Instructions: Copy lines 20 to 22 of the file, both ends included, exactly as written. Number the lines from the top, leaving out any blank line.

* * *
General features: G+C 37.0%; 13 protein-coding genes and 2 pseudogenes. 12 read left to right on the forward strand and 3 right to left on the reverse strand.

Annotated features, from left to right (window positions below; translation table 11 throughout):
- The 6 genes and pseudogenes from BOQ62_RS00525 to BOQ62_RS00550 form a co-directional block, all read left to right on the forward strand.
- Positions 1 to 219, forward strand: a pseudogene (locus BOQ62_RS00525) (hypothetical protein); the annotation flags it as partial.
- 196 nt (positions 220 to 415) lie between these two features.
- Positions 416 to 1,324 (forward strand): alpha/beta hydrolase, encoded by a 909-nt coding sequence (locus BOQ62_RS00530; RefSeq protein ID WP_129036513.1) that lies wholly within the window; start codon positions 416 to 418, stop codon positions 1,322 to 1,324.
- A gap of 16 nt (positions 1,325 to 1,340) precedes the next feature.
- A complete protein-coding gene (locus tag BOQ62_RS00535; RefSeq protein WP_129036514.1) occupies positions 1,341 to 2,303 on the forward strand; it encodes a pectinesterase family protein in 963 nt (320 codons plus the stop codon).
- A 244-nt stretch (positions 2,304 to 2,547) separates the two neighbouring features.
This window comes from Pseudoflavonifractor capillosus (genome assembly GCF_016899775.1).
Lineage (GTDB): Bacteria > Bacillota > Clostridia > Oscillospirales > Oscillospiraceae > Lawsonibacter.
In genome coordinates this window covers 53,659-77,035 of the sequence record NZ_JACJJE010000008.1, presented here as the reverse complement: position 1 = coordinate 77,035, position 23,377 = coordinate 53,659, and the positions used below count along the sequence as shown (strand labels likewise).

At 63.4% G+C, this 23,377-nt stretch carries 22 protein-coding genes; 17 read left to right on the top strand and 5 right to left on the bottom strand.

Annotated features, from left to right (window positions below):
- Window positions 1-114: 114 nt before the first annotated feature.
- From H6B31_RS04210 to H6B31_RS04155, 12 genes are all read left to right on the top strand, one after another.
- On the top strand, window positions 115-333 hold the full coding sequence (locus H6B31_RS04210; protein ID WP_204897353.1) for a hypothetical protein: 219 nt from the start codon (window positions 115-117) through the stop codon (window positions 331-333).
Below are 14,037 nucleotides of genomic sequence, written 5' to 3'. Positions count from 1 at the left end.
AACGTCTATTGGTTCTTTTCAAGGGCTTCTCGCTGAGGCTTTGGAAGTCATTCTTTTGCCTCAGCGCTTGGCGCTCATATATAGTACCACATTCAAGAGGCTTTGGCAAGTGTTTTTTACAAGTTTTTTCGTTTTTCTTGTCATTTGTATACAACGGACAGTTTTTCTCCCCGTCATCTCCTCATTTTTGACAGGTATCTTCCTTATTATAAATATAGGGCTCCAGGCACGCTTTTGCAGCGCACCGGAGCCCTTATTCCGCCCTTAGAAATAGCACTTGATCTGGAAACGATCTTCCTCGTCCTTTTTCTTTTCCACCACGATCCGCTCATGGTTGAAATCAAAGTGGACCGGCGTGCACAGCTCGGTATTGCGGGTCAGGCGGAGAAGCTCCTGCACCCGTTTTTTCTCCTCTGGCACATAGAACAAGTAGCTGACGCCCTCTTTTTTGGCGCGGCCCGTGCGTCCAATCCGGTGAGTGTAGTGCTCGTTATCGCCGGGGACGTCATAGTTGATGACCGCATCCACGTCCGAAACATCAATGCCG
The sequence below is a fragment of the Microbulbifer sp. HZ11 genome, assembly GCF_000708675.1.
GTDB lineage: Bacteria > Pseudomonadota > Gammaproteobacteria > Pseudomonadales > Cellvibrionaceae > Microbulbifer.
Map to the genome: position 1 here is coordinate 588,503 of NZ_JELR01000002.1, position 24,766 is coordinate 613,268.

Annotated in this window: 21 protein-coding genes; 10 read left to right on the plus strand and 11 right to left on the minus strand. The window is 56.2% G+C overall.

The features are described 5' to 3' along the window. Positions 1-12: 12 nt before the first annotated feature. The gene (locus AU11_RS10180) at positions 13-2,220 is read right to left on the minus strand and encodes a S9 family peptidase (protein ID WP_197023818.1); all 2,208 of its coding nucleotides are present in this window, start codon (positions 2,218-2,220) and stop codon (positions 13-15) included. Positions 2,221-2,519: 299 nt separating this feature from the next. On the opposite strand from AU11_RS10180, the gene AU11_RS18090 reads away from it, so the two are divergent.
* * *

The sequence below is a fragment of the Microbulbifer sp. HZ11 genome, assembly GCF_000708675.1.
GTDB lineage: Bacteria > Pseudomonadota > Gammaproteobacteria > Pseudomonadales > Cellvibrionaceae > Microbulbifer.
Map to the genome: position 1 here is coordinate 588,503 of NZ_JELR01000002.1, position 24,766 is coordinate 613,268.